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Time Narration
00:01 Welcome to the spoken tutorial on iterative calculations using Scilab.
00:07 I am using Scilab version 5.2 in Mac operating system
00:11 but these calculations should work in other versions and also in Scilab that runs in Linux and Windows.
00:17 I will use the code available in the file 'iteration.sce'.
00:22 I have opened this file using Scilab editor which I plan to use only as an editor.
00:29 Let us create a vector using the colon operator. 'i' is equal to 1 colon 5,
00:38 creates a vector from 1 to 5, in increments of 1.
00:42 In this command, 'i' is equal to 1 colon 2 colon 5.
00:51 We see that the middle argument of 2 indicates the increment.
00:56 1 is the first argument where the vector starts. 'i' cannot go beyond 5,
01:01 it can be equal to 5, however.
01:04 Note that if the ending argument changes to 6 the result remains the same.
01:09 It is not difficult to explain this behavior.
01:13 Can you think for a moment why this happens?
01:15 We will now demonstrate the use of the for statement to perform iterative calculations.
01:22 for i is equal to 1 colon 2 colon 7 disp i end of for loop.
01:28 I will cut this, paste in Scilab console, press Enter.
01:34 This code prints out 'i' as we go through the loop.
01:37 The display is due to the command disp - the passed argument is displayed.
01:42 Recall that the for loop is used for integer values.
01:45 In this case, four integer values, namely, 1, 3, 5 and 7 are displayed.
01:50 The number of times the iterations take place is known as priori in for loops.
01:56 In the rest of this tutorial, we will stick to the default increment of 1.
02:01 Let us begin with the loop that displays 'i' equal to 1 to 5.
02:10 We will modify this code by introducing the break statement.
02:18 Note that 'i' is displayed only up to 2.
02:22 The iteration is not carried out till the last value of i, namely 5.
02:27 When i is equal to 2, the if block is executed for the first time.
02:30 The break command, however, terminates the loop.
02:34 If we want to get out of a loop when some intermediate condition is satisfied, we can use the break statement.
02:40 Note that "i is equal to 2" statement uses the "equal to" sign twice.
02:45 This is the standard way to compare the equality in programming languages.
02:50 The result of this comparison statement is a Boolean: true or false.
02:56 We will introduce the continue statement here, paste, press Enter.
03:06 This results in 'i' getting displayed only for 4 and 5.
03:10 For 'i' less than or equal to 3, as given by the i less than or equal to 3 statement, nothing happens.
03:18 The continue statement makes the program skip the rest of the loop.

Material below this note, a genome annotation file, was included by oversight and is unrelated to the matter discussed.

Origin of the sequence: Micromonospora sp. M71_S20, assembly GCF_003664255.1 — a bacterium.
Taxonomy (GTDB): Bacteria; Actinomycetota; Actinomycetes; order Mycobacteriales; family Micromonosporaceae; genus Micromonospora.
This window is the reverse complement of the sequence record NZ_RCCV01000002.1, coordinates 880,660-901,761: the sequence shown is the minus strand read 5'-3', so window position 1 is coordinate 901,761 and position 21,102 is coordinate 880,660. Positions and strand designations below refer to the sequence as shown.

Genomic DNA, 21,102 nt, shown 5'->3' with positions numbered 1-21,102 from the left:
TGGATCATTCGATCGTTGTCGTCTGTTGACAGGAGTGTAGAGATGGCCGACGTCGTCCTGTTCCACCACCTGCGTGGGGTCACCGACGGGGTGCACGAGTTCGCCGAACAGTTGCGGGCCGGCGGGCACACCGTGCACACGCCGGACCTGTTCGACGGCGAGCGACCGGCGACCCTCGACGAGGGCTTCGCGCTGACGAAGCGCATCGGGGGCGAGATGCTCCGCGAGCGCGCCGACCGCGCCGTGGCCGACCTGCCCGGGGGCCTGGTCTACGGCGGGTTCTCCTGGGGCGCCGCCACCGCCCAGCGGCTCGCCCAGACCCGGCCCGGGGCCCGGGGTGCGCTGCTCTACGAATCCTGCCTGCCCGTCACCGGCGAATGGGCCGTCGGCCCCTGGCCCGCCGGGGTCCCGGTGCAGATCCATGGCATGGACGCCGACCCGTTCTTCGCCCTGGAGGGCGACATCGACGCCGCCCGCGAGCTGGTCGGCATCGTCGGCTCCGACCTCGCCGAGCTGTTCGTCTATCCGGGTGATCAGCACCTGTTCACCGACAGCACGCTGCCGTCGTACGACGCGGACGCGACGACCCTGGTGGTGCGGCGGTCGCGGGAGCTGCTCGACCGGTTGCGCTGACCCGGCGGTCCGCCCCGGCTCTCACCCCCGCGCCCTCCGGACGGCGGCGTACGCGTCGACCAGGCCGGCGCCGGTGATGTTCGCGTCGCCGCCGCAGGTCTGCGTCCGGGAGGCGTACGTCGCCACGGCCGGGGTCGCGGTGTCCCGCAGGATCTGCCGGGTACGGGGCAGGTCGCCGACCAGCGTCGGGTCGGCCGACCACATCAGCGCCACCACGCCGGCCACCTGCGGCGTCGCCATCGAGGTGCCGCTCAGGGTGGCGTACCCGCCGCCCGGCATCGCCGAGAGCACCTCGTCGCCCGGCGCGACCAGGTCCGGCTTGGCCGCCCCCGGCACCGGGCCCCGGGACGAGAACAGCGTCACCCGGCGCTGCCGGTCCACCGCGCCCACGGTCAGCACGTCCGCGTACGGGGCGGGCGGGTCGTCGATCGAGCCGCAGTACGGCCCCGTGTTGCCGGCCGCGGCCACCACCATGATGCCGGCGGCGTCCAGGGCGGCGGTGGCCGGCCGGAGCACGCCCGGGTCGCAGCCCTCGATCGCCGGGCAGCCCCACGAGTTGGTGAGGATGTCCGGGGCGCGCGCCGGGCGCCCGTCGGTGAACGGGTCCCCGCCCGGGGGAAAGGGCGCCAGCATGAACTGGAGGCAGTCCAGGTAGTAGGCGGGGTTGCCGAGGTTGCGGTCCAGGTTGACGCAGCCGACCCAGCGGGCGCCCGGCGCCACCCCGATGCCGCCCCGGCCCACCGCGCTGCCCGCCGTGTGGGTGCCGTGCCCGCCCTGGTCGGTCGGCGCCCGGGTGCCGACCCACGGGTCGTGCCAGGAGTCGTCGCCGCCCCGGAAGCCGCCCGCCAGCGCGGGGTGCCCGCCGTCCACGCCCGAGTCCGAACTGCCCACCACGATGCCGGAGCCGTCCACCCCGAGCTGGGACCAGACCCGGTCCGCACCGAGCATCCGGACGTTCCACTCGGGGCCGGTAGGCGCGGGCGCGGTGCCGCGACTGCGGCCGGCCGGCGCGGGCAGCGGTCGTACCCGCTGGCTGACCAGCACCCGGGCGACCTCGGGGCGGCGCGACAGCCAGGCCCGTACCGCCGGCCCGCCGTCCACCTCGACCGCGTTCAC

03:22 Unlike the break statement, however, it does not exit the loop.
03:25 The parameter 'i' is incremented and all the calculations of the loop are executed for the new i.
03:32 We take a small break and show how to get help for operators of the type 'less than or equal to' (<=).
03:38 Let us type 'less than or equal to with help'.
03:46 This opens the Scilab Help Browser.
03:51 We see that the help is available under the option less.
03:56 So now after closing this, we type help less.
04:06 We see the required help instructions here. I will close this.
04:11 The for statement in Scilab is more powerful than in programming languages.
04:16 For example, let us perform a loop over a vector:
04:24 This script displays all values of 'v'.
04:28 Until now we have been displaying only the variables.
04:32 We can indeed display the result of a calculation as well.
04:35 The following code displays the square of the numbers.
04:44 We have spent quite a bit of time explaining the for loop.
04:48 Let us now move on to the while loops.
04:50 The while statement allows us to perform a loop when a Boolean expression is true.
04:55 At the beginning of the loop, if the expression is true,
04:58 the statements in the body of the while loop are executed.
05:02 If the program is written well, the expression becomes false and the loop is ended.
05:08 Now let us see an example for the while loop:
05:15 The values of 'i', from 1 to 6 are displayed.
05:19 Break and continue statements inside the while loop work exactly as they did in the for loop as we demonstrate using break:
05:33 We can see that the moment 'i' becomes equal to 3, the program exits the loop, thanks to the break statement.
05:39 You can also try the example for continue statement in while loop.
05:44 This brings us to the end of this spoken tutorial on iterative calculations using Scilab.
05:50 Spoken Tutorials are part of the Talk to a Teacher project, supported by the National Mission on Education through ICT.
05:57 More information on the same is available at the following link [1].
06:00 Thanks for joining. Good bye.

Contributors and Content Editors

Gaurav, PoojaMoolya, Sandhya.np14, Sneha